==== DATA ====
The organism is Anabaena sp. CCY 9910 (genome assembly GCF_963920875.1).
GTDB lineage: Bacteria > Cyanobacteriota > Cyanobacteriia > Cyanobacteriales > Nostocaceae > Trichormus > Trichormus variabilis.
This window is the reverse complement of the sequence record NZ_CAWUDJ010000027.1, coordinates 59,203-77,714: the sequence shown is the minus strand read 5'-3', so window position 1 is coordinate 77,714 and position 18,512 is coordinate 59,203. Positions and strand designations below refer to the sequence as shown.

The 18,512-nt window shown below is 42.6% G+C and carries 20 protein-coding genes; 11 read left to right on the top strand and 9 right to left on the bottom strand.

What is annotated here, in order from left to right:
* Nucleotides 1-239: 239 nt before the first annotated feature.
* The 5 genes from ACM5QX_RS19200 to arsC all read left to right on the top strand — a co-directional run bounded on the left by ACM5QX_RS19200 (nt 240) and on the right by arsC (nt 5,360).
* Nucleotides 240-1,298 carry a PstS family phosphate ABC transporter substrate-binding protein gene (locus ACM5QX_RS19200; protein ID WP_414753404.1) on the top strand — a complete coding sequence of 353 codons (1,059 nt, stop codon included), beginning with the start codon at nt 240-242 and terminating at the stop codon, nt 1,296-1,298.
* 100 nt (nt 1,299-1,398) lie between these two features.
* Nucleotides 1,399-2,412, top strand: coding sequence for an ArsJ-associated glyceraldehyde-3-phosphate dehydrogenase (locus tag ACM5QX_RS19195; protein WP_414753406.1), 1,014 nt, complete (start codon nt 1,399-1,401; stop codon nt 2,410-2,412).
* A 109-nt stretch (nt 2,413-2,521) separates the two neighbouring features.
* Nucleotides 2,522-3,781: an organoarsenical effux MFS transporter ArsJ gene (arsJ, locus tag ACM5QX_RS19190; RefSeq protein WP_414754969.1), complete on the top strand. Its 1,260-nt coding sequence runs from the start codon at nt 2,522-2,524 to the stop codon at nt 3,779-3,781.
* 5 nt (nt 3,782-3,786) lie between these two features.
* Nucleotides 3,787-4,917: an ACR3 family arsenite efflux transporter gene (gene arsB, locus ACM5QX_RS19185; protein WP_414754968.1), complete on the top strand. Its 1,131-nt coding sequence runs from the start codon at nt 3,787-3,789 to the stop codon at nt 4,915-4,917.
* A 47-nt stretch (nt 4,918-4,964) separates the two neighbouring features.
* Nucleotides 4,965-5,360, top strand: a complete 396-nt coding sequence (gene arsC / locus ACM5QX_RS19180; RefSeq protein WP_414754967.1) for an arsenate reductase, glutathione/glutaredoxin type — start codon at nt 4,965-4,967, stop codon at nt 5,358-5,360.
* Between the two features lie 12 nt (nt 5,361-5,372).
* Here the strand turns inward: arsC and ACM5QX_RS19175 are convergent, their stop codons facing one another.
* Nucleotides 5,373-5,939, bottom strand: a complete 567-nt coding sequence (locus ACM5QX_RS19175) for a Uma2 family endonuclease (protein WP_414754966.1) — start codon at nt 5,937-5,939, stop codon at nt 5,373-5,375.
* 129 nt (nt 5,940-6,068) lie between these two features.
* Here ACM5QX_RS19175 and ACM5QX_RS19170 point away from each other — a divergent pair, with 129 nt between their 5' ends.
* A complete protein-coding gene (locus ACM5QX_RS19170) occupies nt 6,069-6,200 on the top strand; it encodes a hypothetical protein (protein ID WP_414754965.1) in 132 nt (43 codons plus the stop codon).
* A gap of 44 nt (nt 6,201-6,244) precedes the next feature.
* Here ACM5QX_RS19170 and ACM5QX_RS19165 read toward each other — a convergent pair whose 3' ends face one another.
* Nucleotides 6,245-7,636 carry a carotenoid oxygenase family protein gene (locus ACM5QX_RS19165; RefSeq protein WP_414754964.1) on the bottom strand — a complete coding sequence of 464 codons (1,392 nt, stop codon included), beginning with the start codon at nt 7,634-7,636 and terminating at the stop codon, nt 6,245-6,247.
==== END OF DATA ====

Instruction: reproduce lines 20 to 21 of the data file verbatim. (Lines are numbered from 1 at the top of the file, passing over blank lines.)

* 129 nt (nt 5,940-6,068) lie between these two features.
* Here ACM5QX_RS19175 and ACM5QX_RS19170 point away from each other — a divergent pair, with 129 nt between their 5' ends.